INDEPENDENT NEWS

Cablegate: Media Reaction: Cross-Strait Relations

Published: Thu 10 Aug 2006 09:00 AM
VZCZCXYZ0015
RR RUEHWEB
DE RUEHIN #2729 2220900
ZNR UUUUU ZZH
R 100900Z AUG 06
FM AIT TAIPEI
TO RUEHC/SECSTATE WASHDC 1557
INFO RUEHBJ/AMEMBASSY BEIJING 5533
RUEHHK/AMCONSUL HONG KONG 6744
UNCLAS AIT TAIPEI 002729
SIPDIS
DEPARTMENT FOR INR/R/MR, EAP/TC, EAP/PA, EAP/PD - SCOTT WALKER
DEPARTMENT PASS AIT/WASHINGTON
SIPDIS
E.O. 12958: N/A
TAGS: OPRC KMDR KPAO TW
SUBJECT: MEDIA REACTION: CROSS-STRAIT RELATIONS
1. Summary: Taiwan's major Chinese-language dailies continued to
focus their coverage August 10 on former DPP Chairman Shih
Ming-teh's efforts to oust President Chen Shui-bian; investigations
into the details of the Presidential Office's special state affairs
expense account; the resignation of the Minister of Transportation
and Communications; and Super Typhoon Saomai, which skirted Taiwan
today. The pro-unification "United Daily News" front-paged a photo
of tearful Shih and a story with the headline "Shih Ming-teh Stays
Firm on Ousting Bian." The pro-status quo "China Times," on the
other hand, ran a banner headline on page seven with the headline
"Secret Meeting with Hezbollah Leader Nasrallah; James Huang Touches
Sensitive Nerve of U.S.-Israel Alliance."
2. In terms of editorials, an editorial in the pro-independence
"Liberty Times," Taiwan's biggest daily, urged the Taiwan government
to create a broader space for itself in the international community
by using new diplomatic thinking, and to push the island's UN bid by
using the name of Taiwan. A "China Times" editorial, onthe other
hand, called on Premier Su Tseng-chang to continue the "Su
revisionism" and move toward the middle course. End summary.
A) "Taiwan Must Create Broad Space in International Community Using
New Diplomatic Thinking"
The pro-independence "Liberty Times" [circulation: 600,000]
editorialized (8/10):
"... Taiwan must no longer entangle itself on the battlefield of
cash diplomacy. It must have new pragmatic thinking to avoid
unnecessary waste of resources and to create a broader space for
itself in the international community. The significance of new
diplomatic thinking lies primarily on changing Taiwan's mentality,
which attaches too much importance to the number of its diplomatic
allies; instead, Taiwan should put its emphasis on showing its
energy in the international community. In other words, the
government should abandon formalism, and focus its diplomatic work
on strengthening the island's substantive relations with the United
States, Japan, and European countries, rather than wasting its
valuable resources on countries that barely have any influence in
the international community. Also, Taiwan's previous attempts to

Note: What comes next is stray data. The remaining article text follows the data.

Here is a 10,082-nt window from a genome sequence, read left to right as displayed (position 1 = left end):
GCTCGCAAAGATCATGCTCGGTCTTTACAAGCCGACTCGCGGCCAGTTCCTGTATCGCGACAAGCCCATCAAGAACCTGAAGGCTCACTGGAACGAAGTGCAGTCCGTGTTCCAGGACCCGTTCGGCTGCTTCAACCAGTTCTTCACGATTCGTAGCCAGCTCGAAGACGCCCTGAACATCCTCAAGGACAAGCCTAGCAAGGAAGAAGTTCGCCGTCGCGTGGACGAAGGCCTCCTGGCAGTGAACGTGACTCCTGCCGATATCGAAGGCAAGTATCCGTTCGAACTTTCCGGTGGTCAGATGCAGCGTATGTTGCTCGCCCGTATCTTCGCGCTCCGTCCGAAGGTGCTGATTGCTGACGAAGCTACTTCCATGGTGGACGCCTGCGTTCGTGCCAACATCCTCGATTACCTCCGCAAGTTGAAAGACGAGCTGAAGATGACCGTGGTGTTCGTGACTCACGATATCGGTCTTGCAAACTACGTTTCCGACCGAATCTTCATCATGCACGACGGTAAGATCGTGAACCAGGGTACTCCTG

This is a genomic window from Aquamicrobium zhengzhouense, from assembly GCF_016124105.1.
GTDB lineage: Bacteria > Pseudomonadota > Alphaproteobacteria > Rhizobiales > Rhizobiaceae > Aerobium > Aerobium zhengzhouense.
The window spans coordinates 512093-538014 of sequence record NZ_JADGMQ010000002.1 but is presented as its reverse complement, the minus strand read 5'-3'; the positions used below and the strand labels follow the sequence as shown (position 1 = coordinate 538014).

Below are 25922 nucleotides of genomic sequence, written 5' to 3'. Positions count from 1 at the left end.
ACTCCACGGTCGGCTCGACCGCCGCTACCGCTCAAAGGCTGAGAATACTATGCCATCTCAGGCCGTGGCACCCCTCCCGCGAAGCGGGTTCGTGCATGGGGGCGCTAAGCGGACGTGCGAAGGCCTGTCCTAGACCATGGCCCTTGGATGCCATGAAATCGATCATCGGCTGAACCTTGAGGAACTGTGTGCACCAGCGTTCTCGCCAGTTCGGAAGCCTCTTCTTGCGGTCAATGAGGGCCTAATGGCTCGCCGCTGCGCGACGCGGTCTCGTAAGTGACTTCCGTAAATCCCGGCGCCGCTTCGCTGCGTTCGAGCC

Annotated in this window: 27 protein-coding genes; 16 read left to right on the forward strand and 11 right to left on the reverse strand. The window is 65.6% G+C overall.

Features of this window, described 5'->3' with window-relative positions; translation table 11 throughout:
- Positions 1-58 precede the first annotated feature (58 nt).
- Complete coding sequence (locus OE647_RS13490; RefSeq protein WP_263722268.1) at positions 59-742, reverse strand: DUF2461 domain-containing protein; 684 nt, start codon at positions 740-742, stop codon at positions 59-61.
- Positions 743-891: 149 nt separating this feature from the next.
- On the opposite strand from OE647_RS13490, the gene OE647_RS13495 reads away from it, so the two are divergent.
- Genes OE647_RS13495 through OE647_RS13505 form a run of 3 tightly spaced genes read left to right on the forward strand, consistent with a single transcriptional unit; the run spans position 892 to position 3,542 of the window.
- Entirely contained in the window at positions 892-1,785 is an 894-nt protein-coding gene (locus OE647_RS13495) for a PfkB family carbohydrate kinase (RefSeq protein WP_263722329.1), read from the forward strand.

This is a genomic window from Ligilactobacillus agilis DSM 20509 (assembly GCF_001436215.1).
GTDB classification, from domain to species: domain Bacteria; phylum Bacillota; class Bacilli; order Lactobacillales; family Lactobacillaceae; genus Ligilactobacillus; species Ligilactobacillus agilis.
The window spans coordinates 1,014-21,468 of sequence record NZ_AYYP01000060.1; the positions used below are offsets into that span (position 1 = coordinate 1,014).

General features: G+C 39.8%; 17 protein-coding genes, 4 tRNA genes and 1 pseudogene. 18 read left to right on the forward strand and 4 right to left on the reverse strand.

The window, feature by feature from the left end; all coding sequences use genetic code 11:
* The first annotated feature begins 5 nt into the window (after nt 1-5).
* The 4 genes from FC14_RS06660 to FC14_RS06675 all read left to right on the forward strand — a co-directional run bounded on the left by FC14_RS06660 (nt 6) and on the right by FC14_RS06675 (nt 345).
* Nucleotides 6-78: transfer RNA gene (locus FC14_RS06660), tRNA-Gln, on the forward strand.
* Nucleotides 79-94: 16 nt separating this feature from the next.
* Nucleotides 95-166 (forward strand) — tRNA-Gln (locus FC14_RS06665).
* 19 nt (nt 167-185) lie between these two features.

join the United Nations using the name of the 'Republic of China'
were nothing but a mockery, a waste of energy and time. Thus, we
should apply the pragmatic diplomacy principle on Taiwan's UN bid,
too. In short, Taiwan must be pragmatic with its diplomatic
strategies, no matter whether it is about making more friends or
joining the international organizations. Taiwan must adjust its
priorities with regard to building substantive foreign relations and
formalism, so that it can get out of the diplomatic quagmire and
face a turning point of extensive opportunities."
B) "Why Not Give Su's Revisionism One Last Chance?"
The pro-status quo "China Times" [circulation: 400,000]
editorialized (8/10):
"... For the currently low-spirited Green camp, what 'Su's
revisionism' stands for is definitely an asset rather than a
liability; it provides multiple possibilities for the Green camp to
get out of the dead end of its ideology. One must know that Chen
Shui-bian was able to win the presidential elections in 2000 in a
less promising situation mainly because of the vision created by his
'new middle course.' Even though he chose to back down from the
'middle course' afterwards, this line remains to be operational.
'Su's revisionism,' likewise, offers an operational possibility.
But the fact that the DPP members are vying to get rid of the
'revisionist' line now is akin to blocking all the possibilities for
Su to move toward the middle course.
"Surely we are watching how Premier Su is going to face this test.
It is absolutely impossible to ask Beijing to extend a goodwill
gesture to Taiwan in future diplomatic battles across the Taiwan
Strait; neither is it likely to ask the Green camp to put aside its
assertion of fundamentalism. Yet the time and tide for
globalization wait for no one. If Su, who upholds pragmatism,
decides to put out the fire of his revisionist line, it will be
tantamount to missing the chance to walk out of Chen's shadow
hovering over him."
YOUNG
View as: DESKTOP | MOBILE © Scoop Media